Despite the insightful meaning behind the catchy funk beats (courtesy of a collaboration with music producer Flying Lotus), “Wesley’s Theory” flies silently under the radar.

“Institutionalized” is another track with a message so personally connected to Lamar that the listener becomes immersed in the raw emotions of his past. The lyrics candidly and transparently convey Lamar’s internal struggle with the overwhelming responsibilities and power attached to money and fame. He’s conflicted — there’s the tempting option to abandon his poor background and humble roots, and instead, bask in all the pleasures being offered to him.

But the choice to do so is both a source of unparallel hope and guilt for Lamar. He feels “trapped inside the ghetto and I ain’t proud to admit it / Institutionalized, I keep running’ back for a visit.” Indeed, anyone whose past haunts them can relate to Lamar’s pain.

Perhaps the greatest example of a song from TPAB that is exhilaratingly truthful and relatable, yet rarely played on mainstream TV and radio music channels, is “u.” A foil to the self-affirming “i,” “u” is a less traditional song in that its deliverance relies on frantic, jagged breaths rather than a continuous, smooth flow.

“u” describes some of Lamar’s darkest moments and thoughts of self-hatred, apparent from the desperate “loving you is complicated” to the gritty guilt trip that is “to leave Compton for profit or leave his best friend.”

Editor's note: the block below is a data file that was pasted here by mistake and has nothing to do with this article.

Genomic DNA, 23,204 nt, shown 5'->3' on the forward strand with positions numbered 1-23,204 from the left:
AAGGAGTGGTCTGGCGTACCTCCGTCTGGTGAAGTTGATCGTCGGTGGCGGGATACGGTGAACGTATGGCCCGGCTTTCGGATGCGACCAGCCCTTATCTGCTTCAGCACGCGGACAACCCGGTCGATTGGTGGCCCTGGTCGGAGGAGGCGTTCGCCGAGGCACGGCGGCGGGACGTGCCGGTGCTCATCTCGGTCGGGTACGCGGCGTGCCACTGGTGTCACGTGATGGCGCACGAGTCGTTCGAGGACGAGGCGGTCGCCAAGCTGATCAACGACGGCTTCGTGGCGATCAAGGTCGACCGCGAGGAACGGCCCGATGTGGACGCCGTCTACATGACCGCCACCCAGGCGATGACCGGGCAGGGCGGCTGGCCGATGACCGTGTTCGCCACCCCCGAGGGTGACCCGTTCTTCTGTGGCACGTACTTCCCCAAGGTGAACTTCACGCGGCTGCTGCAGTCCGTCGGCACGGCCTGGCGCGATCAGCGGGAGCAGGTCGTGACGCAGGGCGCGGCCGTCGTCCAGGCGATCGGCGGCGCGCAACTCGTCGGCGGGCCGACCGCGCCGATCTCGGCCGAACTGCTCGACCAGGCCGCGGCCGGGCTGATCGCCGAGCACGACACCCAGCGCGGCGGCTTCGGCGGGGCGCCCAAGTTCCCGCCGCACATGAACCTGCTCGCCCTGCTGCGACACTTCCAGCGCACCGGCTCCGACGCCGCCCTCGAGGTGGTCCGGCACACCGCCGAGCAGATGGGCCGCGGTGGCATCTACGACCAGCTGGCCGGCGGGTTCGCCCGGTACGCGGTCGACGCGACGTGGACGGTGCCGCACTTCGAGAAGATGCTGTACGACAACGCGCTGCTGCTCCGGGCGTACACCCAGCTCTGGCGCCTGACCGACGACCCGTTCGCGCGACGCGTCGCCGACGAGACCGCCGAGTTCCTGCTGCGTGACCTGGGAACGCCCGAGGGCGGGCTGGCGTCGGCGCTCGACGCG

The tone of “u” is vicious, accusative, angry, frustrated, fearful and despondent. Its dismal demeanor remains inconsolable throughout the song, a heartbreaking self-reflection of Lamar.

But the rapid-fire deliverance of “Wesley’s Theory,” the gentle voice of encouragement in “You Ain’t Gotta Lie” and the 12 minute elaboration on TPABs major themes in “Mortal Man” are rarely given the time of day on most music channels.


The more popular tracks of the aforementioned TPAB “trifecta” are hopeful and relay confidence. In a sense, they are the once upstanding and now villainous Harvey Dent to TPAB’s beloved Gotham. But as popular as they are, many of TPAB’s most gritty and introspective tracks lay hidden and without the magnitude of recognition as their more mainstream counterparts … a collective “Dark Knight,” if you will.

These sideliners challenge the audience to understand Lamar on a deeper level than merely processing those words written with a catchy beat. Their hard messages are interwoven with a broad spectrum of human emotion and serve as channels into his past and present. Rather than taking the listeners’ hand and bringing them along for a ride, Lamar asks each to take a moment to self-reflect in TPAB.

Come closer toward the portal into Kendrick Lamar’s mind. Perhaps the majority of tracks on TPAB aren’t heard as often as “Alright,” but their lyrical poetry is still as profound and meaningful as the most crowd-pleasing songs on the album.

Long live King Kendrick, a most humble poet and lyrical genius.